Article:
Hong Kong, Hong Kong

For a shorter post on things to do in Hong Kong, click here.

Hong Kong is an astoundingly modern city decorated with a rain forest climate and soaring palms. Everything about it is larger than life, from the glass-covered Central Banking District to the opulent Botanical Gardens hidden away just seconds from it. A beautiful contrast of ‘East meets West’, Hong Kong delivered everything I expected from it and more.

We arrived at our hostel in one of the busiest districts of the city, a less than five minute walk from Victoria Harbour. The Museum of Art is located on the harbour, and this was our first port of call. Our short walk there took us along one of the busiest streets in Hong Kong, Nathan Road. One of the busiest districts as boasting several shopping centres, hotels and restaurant overlooking the harbour and an array of museums. A video installation following China and Hong Kong through their modernisation over the twentieth century greeted us directly after the entrance, we were plunged into darkness and led around a maze of screens depicting different places, people and periods in time. Before even having visited the city, we were allowed to virtually witness its development and see it today. The back wall of the museum in itself is a work of art. Constructed of monumental plates of glass, it offers a uniquely unobstructed and peaceful view of the harbour and the masses of skyscrapers on its other side. Contrasting deeply with this wall of modernity, the upper floors exhibit traditional Eastern prints, sculpture and paintings. A cheap ticket, traditional art and an insight into how this magnificent city came to fruition – I cannot recommend enough visiting the Museum of Art.

Although there are many modes of transport in the city centre, the subway is quicker and relatively similar in price to the others. After taking the subway into the city, we took the tram to Victoria Peak. On the way up, the tram climbs a mountainside on what is essentially a vertical – not for the faint hearted. From the top of peak you get a 360 view of the city, mountains and sea ports and even with my inexplicable fear of heights I found it breathtaking. We took the journey up in the later afternoon to ensure we saw the city in daylight, sunset and darkness due to our restrictive timescale. It’s possible to get one way tickets or if you’re really keen you can hike up and back down at no cost at all. Atop the mountain there’s a shopping centre packed with restaurants, bars and shops. We ate dinner and drank cocktails in what was a surprisingly reasonably priced restaurant on the top level, and were able to watch the city whilst having our meal in broad daylight, then a pink, cloudy sunset and finally plunged into darkness.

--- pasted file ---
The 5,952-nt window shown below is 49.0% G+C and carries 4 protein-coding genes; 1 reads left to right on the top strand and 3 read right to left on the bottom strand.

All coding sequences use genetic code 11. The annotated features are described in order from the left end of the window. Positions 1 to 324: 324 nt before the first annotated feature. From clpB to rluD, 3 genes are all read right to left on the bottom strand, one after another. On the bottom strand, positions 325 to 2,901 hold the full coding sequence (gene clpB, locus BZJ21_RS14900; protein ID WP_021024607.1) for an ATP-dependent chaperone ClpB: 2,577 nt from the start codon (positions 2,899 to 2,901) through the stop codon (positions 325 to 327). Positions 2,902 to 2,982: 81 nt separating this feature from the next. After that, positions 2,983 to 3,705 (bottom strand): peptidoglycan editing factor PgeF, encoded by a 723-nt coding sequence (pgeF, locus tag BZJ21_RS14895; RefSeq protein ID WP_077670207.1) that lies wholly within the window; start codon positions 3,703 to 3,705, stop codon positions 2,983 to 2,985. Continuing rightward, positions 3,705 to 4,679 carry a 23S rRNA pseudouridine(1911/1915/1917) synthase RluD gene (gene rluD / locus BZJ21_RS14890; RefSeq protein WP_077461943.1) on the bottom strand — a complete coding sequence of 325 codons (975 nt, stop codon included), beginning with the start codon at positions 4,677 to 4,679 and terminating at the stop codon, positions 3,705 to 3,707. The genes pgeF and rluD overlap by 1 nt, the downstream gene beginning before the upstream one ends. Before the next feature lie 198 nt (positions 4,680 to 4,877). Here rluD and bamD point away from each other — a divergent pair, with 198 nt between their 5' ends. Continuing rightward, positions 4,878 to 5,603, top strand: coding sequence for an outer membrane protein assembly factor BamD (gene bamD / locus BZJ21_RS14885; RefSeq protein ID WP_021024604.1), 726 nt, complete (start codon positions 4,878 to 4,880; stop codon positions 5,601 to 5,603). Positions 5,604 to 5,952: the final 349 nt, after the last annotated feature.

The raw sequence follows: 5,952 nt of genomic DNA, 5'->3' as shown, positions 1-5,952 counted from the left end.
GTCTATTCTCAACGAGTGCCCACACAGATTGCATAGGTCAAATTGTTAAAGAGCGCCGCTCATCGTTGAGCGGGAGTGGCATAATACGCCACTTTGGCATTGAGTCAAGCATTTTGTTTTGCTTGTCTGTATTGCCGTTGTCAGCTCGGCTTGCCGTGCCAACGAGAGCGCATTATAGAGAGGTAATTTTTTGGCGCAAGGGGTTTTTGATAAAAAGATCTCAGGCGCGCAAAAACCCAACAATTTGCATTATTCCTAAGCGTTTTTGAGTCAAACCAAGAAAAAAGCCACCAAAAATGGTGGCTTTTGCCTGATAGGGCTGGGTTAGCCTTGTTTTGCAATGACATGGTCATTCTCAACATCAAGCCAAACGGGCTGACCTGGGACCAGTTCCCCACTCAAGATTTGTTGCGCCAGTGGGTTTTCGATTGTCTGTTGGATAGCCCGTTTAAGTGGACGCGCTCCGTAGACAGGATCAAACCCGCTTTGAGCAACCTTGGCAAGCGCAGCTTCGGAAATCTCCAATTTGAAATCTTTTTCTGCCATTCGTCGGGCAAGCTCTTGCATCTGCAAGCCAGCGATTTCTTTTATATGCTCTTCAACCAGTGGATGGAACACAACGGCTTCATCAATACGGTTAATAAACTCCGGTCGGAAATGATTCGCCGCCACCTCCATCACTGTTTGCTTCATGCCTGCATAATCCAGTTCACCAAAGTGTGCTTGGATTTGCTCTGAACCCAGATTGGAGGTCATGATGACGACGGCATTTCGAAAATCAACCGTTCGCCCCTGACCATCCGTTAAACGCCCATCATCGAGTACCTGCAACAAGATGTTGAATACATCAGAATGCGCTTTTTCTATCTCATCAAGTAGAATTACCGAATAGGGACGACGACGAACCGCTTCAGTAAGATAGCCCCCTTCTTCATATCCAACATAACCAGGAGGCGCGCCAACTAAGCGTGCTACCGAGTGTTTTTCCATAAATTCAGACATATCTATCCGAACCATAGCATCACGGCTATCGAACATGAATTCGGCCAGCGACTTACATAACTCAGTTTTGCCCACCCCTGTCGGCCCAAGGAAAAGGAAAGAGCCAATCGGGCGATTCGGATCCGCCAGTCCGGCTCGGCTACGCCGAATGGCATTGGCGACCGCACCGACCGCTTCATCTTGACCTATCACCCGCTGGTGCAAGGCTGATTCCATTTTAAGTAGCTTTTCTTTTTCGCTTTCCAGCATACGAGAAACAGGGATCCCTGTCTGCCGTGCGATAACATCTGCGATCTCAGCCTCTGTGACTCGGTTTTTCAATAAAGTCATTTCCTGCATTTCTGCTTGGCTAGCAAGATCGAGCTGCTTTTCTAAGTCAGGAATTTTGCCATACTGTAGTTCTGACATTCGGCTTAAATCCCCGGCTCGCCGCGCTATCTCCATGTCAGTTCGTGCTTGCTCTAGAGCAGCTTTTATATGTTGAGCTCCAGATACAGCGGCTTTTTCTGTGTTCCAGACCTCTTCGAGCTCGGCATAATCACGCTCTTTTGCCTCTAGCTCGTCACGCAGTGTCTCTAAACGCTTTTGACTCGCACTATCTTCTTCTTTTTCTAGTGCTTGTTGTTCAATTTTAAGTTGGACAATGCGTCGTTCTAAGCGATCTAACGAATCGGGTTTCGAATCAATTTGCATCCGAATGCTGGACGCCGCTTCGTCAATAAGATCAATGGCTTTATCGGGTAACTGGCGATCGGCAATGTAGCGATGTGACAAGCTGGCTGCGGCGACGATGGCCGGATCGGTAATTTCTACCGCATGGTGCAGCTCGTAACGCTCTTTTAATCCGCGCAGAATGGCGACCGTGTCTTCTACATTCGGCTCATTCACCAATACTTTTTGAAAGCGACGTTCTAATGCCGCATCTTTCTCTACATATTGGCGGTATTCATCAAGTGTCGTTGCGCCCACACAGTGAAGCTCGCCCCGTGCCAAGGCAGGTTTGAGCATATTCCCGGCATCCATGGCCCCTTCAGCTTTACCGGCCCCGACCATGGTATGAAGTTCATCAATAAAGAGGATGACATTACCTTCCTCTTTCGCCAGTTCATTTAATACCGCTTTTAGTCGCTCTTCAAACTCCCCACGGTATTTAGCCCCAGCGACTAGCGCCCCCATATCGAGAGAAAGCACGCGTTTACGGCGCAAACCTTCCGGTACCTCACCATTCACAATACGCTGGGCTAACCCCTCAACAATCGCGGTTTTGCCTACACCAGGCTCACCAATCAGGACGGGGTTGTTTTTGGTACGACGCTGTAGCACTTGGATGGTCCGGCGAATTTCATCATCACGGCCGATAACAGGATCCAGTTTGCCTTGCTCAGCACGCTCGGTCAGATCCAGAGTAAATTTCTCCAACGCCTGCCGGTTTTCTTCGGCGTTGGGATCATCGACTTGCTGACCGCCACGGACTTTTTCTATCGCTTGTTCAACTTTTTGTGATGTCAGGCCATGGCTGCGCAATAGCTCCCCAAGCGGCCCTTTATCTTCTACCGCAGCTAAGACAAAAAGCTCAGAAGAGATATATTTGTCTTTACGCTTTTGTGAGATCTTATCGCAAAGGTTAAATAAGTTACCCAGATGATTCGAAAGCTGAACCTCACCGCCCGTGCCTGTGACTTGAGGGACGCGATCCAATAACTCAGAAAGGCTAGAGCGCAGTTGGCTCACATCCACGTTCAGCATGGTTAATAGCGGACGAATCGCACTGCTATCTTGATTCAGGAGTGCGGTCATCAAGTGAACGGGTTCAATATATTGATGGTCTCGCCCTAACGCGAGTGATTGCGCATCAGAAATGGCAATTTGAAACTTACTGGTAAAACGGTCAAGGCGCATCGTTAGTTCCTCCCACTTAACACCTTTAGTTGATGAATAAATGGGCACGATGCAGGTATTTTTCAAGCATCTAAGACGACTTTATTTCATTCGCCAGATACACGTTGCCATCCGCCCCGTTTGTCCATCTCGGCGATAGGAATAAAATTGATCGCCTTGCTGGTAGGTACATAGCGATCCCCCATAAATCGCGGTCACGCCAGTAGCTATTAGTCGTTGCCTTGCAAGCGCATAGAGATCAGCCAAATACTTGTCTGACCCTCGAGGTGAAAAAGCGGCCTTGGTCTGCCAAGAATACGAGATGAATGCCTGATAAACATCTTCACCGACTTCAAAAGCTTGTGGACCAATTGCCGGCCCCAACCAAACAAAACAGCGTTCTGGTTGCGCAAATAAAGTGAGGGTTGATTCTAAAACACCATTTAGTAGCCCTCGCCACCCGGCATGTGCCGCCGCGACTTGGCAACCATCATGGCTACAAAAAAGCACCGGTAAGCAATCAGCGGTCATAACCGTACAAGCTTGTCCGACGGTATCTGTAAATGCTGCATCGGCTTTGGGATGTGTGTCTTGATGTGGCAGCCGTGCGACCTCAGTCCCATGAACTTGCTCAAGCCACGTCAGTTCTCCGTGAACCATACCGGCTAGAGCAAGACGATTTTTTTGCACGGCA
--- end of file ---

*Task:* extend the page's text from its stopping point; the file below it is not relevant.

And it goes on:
After taking the tram back down to earth we wandered through the financial and shopping districts, a completely new world in the night. The sheer size of the buildings are difficult to comprehend and even more so to describe; in every direction and illuminated in every colour. Unlike the typical white lights of a big city, Hong Kong is unashamedly colourful. Each building taller, brighter, more glacial than the last. We then returned to the harbour to see it in its rainbow of lights, reflecting toward us over the river.

The Botanical Gardens are located in the middle of the city, a steep climb away from the CBD. The Hong Kong climate is tropical and once in the gardens, surrounded by bounds of greenery and primate enclosures, you feel a world away from the bustling city outside its limits. The giveaway is in the skyscrapers creeping into sight over the trees and the colossal concrete columns supporting the above highways. The tension between tradition and modernity is prominent in Hong Kong, but they seem to have found their equilibrium. The contrast between these opposite elements makes it intriguing – I found myself walk further into the gardens to see for myself the way in which trees and plants grew around the newer elements of the city.

Our afternoon consisted of a short lived trip to Disneyland – but it didn’t disappoint. There was a Level 8 typhoon passing through, so outdoor attractions were closed at the park. This was my first experience at a Disney resort, so the weather didn’t dampen my excitement. I had no idea what the park would be like and I was amazed by everything about it. The park is a relatively cheap day out and easy to get to if you want to escape the hustle of the city for even a few hours it’s a great place to go and release your inner child. I was told it was relatively small in comparison to the other parks, but for me it was exceptional. The details of everything from the restaurants to the stores was so meticulously detailed, and I found it so refreshing to not have to behave like an adult for even just a few hours. After a couple of hours we thought it best to return to the city – even I had had enough of Space Mountain for one day.